Guatemala's record on implementation of education reforms does not encourage optimism. After more than a century of being proclaimed an urgent priority, something approaching universal access to primary school has only been achieved within the past decade. Universal access to secondary school remains a distant goal, while reforms mandated by the 1985 Constitution and 1996 Peace Accords have not resulted in necessary increases in budget allocations, decentralization, or implementation of linguistically and culturally appropriate pedagogical materials and methods.
This study explores barriers to implementation of education reforms in Guatemala. Following presentation of secondary data to describe the gravity of Guatemala's "education problem," legal underpinnings of important reform initiatives of recent decades are analyzed. Qualitative primary data explores barriers to effective administration and reform implementation in the large rural municipality of Chichicastenango. The intent of this case study is to reveal how participants in municipal-level school administration – parents, teachers, and district supervisory staff – collectively perceive each other, and how their perceptions affect education delivery. The study notes several ways that underfunding limits effective administration and reform.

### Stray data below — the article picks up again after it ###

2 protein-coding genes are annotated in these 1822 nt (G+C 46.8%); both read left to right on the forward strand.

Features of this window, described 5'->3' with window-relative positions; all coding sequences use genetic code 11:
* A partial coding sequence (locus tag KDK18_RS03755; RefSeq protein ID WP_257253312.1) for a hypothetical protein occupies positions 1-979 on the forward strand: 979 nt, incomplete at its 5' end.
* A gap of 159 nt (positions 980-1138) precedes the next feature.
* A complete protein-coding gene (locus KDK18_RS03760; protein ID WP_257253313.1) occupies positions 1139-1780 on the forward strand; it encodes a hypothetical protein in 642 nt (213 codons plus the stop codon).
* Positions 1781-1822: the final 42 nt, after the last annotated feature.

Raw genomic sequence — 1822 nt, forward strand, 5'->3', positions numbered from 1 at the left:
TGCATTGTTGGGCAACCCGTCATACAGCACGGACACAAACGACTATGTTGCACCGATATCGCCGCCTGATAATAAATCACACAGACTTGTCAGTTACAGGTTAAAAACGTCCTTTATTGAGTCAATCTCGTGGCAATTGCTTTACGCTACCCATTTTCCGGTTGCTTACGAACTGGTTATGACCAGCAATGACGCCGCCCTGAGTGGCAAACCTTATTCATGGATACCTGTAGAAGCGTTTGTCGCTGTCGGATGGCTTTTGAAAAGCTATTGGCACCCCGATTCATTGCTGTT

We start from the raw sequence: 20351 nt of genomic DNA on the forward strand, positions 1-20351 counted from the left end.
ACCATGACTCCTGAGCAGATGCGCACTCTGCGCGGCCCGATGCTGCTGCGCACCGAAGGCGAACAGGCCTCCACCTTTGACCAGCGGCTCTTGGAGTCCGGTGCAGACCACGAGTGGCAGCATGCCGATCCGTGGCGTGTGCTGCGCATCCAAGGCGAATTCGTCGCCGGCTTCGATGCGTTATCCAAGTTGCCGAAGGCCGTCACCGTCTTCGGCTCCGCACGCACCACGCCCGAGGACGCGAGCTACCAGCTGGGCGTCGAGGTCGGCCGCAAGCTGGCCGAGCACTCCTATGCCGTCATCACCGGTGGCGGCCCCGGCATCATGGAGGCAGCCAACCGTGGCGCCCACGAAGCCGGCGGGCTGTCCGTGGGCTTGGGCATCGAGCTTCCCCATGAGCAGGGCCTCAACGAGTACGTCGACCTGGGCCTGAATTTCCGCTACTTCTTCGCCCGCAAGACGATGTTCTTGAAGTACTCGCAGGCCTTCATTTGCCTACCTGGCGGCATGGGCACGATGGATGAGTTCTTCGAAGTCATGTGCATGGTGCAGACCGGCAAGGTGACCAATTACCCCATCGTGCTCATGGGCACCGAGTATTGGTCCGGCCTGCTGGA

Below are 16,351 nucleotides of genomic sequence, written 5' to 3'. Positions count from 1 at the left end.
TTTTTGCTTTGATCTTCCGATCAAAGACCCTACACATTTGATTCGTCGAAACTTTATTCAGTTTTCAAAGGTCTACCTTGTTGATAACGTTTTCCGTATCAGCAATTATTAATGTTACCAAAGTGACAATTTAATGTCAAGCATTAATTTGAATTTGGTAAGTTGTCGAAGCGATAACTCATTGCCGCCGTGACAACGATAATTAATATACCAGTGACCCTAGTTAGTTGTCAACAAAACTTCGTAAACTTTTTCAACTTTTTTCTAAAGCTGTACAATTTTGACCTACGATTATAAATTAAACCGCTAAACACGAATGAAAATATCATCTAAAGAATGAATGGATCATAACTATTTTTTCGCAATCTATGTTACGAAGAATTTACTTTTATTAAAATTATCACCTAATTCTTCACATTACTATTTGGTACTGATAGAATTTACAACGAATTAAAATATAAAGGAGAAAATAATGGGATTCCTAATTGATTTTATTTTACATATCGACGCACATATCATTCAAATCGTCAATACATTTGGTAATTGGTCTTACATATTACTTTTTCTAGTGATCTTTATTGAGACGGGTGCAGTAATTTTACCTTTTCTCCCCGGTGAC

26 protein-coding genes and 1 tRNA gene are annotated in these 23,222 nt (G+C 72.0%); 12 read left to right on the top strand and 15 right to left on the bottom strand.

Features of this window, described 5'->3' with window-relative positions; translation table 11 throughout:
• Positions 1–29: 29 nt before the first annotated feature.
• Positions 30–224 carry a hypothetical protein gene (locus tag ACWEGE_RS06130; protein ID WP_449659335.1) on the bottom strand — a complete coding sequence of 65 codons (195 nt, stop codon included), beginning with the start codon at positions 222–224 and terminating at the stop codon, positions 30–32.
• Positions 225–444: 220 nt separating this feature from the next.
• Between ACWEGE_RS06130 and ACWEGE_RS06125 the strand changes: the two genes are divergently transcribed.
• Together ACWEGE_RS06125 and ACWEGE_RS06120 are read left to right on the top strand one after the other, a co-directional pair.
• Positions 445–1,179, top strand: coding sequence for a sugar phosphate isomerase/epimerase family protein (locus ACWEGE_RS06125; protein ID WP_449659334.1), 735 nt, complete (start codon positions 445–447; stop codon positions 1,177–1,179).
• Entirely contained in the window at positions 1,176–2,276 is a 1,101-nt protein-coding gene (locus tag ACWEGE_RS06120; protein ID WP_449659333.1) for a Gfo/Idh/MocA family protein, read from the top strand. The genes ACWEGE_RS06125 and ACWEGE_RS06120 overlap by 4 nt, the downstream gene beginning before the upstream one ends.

A central conclusion is that all parties involved in local level school administration are most favorably inclined to aspects of the educational system over which they exercise the most control. For parents who prioritize education, this usually includes passive support and acceptance of educators, curricula, and pedagogical methods used at the school their children attend, but a negative view of teachers in general; for teachers, it means reluctance to change civil service rules that protect employment security but impede effective education, and may also include a desire not to subject themselves to greater supervisory control by local communities; frustrated district supervisors take a rather fatalistic and nonchalant attitude toward reform policies, while routinely cutting administrative corners to avoid conflicts with teachers and directors over whom they have only weak protocols for control. In general, the three sectors have diverse agendas that are sometimes incompatible, and provide little or no incentive to collectively embrace the most recent underfunded education policies, few of which have much chance of surviving beyond each new presidential administration.
|Advisor:||Maxwell, Judith M.|
|School Location:||United States -- Louisiana|
|Source:||DAI-A 72/08, Dissertation Abstracts International|
|Subjects:||Cultural anthropology, Latin American Studies, Public policy|
|Keywords:||Educational reforms, Guatemala|
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